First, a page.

2) Decide what you want to plant in each site.

    3) Prepare the sites correctly for planting.

    4) Follow the instructions and plant correctly.

    It does not matter if you have hundreds of acres or just 20 acres, the steps will get you from no food plots to a food plot system that will pull deer from the surrounding property and as far away as a mile or two. The specific steps must follow in the same order. I got a little head of myself in the previous post.

    Regardless of the size of your property you want to have enough acreage in plots to maximize the attraction and nutrition, but without planting so much that the deer have no reason to move. Most people plant from 2% to 5% of their total property into food plots if they just want "hunting plots". I personally have 10% of my total property in food plots. This is divided fairly evenly between "hunting plots" and "feeding plots". Most people who plant food plots plant hunting plots. These plots can be a 1/10 acre up to a couple of acres.

    In coming weeks I will discuss fertilizers,herbicides, specific seeds to plant, growth stimulants and more.

    Gentlemen start your engines.... it is time to start your prep for Fall. More tonight.
     
  4. Oklahomabassin

    Oklahomabassin Sharpshooter

    Messages:
    15,522
    Likes Received:
    1,029
    Joined:
    Mar 27, 2007
    Location:
    I left OSA 3/16
    Rating
    100%
    I PM'd a mod about making this a sticky for reference for all. Thank you Deer Slayer for sharing your knowledge.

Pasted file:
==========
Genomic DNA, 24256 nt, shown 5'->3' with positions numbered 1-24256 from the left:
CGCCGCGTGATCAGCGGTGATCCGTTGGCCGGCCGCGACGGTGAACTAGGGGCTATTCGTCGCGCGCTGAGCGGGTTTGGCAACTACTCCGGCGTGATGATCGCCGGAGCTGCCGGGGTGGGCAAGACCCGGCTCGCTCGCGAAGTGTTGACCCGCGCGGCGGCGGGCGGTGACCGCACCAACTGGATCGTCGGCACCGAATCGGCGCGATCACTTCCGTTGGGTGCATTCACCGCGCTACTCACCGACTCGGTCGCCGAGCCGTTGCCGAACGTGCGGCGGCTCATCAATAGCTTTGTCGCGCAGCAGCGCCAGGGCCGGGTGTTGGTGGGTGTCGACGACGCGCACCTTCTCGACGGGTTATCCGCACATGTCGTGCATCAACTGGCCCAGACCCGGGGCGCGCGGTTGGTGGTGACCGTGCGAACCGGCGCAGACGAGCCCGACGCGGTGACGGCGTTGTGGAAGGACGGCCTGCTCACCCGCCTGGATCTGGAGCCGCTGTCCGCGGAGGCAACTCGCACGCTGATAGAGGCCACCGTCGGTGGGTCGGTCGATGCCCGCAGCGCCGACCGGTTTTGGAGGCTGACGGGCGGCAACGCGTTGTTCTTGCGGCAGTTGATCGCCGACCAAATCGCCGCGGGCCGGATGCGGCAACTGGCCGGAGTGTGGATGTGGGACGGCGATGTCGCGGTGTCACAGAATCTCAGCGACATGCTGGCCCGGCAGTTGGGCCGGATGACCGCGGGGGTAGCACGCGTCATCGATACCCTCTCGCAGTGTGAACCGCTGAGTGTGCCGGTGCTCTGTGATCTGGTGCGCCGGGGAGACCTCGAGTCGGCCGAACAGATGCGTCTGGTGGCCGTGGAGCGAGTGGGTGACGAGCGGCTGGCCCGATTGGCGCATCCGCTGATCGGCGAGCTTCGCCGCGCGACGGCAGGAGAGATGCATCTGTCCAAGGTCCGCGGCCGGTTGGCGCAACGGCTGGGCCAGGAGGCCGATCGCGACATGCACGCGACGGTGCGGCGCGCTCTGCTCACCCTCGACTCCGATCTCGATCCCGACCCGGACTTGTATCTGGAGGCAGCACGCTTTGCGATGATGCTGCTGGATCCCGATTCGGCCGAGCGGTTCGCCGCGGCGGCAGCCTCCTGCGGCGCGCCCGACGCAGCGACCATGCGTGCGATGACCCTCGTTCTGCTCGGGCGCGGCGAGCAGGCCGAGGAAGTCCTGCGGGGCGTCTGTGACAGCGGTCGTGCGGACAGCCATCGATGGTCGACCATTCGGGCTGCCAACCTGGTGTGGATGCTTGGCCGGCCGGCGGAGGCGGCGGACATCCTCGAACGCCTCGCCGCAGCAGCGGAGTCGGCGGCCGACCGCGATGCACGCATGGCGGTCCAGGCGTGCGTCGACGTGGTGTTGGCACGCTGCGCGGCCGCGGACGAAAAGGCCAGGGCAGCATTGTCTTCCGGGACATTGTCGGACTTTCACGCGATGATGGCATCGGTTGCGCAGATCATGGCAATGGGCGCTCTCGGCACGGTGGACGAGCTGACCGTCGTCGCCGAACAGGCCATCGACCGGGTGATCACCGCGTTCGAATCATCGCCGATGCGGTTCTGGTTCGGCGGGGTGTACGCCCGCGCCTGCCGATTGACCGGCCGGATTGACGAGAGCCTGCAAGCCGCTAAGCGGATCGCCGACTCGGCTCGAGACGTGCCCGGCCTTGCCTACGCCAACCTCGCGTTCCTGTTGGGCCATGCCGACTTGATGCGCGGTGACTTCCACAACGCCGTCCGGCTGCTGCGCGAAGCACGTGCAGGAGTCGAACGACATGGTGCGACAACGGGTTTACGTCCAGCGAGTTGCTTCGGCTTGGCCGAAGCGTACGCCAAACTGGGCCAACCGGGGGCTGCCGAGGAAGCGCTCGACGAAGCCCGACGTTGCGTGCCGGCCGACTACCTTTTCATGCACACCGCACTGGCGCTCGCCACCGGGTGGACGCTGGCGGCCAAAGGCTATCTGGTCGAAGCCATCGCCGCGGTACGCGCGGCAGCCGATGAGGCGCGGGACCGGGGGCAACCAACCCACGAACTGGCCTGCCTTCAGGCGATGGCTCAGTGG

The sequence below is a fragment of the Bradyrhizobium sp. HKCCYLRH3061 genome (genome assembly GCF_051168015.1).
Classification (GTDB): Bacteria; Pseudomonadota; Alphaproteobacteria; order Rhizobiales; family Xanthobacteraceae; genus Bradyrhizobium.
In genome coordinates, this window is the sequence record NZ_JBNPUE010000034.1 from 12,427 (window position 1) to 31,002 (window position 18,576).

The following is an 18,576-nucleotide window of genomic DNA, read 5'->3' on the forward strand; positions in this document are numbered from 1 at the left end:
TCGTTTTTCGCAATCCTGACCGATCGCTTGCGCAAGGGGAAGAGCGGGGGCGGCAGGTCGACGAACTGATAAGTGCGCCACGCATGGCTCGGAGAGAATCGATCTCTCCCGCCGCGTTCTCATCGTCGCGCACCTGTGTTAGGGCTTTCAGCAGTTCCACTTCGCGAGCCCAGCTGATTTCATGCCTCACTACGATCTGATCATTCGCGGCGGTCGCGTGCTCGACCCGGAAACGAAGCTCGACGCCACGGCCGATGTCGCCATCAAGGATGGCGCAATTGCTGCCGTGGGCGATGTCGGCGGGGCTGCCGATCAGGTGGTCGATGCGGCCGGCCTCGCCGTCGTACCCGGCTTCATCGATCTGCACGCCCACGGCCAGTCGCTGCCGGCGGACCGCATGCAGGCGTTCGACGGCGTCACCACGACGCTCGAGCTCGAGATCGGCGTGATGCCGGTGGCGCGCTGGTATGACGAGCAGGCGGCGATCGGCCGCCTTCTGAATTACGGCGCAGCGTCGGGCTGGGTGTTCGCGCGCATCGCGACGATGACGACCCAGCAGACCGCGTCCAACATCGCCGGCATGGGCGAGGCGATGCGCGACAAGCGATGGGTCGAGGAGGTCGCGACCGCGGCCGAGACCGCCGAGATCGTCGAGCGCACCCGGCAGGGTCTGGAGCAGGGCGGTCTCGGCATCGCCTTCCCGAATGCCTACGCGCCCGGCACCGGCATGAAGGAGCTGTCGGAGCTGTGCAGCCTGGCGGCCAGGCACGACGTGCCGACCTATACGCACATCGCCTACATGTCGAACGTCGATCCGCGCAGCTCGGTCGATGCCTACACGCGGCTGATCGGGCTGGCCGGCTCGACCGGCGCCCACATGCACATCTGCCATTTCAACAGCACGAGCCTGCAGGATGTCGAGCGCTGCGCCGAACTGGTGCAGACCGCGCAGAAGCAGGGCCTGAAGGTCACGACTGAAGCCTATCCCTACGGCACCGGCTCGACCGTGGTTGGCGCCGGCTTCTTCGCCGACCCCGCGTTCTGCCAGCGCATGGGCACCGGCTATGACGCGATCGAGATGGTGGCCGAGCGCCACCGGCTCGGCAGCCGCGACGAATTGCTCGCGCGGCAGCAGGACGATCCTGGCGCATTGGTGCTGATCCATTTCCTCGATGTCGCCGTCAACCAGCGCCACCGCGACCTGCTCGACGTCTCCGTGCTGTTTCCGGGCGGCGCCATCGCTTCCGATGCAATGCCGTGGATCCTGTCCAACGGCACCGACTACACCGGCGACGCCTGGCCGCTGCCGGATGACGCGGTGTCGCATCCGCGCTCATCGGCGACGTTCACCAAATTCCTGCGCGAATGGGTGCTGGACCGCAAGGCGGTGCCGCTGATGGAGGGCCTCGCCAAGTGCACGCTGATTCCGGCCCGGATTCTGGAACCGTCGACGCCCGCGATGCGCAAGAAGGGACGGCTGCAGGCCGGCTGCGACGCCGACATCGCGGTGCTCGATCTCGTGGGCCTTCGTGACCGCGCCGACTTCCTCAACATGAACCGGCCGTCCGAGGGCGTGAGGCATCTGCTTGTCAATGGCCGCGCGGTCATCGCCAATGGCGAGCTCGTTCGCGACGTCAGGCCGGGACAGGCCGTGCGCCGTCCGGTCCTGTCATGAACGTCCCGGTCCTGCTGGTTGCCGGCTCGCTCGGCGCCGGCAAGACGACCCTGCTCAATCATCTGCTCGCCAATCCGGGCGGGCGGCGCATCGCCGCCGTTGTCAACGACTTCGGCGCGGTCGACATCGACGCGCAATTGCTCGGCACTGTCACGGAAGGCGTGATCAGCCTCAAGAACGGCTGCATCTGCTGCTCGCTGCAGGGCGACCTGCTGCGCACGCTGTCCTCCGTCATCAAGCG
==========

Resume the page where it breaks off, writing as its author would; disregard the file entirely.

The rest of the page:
Mods, this post can be deleted to clean up thread.
     
  5. Deer Slayer

    Deer Slayer Sharpshooter

    Messages:
    3,448
    Likes Received:
    491
    Joined:
    Sep 7, 2009
    Location:
    Oklahoma City
    To All -I have given some thought as to where I want to take this thread. I am a generous person and give back more than I take. I spoke with the VP of the Whitetail Institute this morning and told him what I was thinking of doing and what you all have asked me to do. So here is the deal. I bought a bag of one of the newest products that WINA has brought on the market. The product is called PURE ATTRACTION. This product should do fine in the 4 quadrants of the state as long as we have sufficient Fall and Winter moisture. This bag will plant a 1 acre food plot. This seed blend contains different seeds that will mature at different times of the fall hunting season. I am going to have a contest that will be fair to all participants. I am going to load a jar with M&M's and post a picture for all to see. The closest 5 guesses to the actual number of M&M's will win a bag of seed that will plant a 1/5th acre hunting plot. This will allow 5 people to sample something new that they have not tried. The only thing I ask in return is to pay the shipping on your bag to your home. If you wish to pick up the bag in Okla City to save the shipping that will be fine.
    Give me until Tuesday to load the jar as I am headed to Briar Creek Farm to mow my pastures
     
  6. Deer Slayer

    Deer Slayer Sharpshooter

    Messages: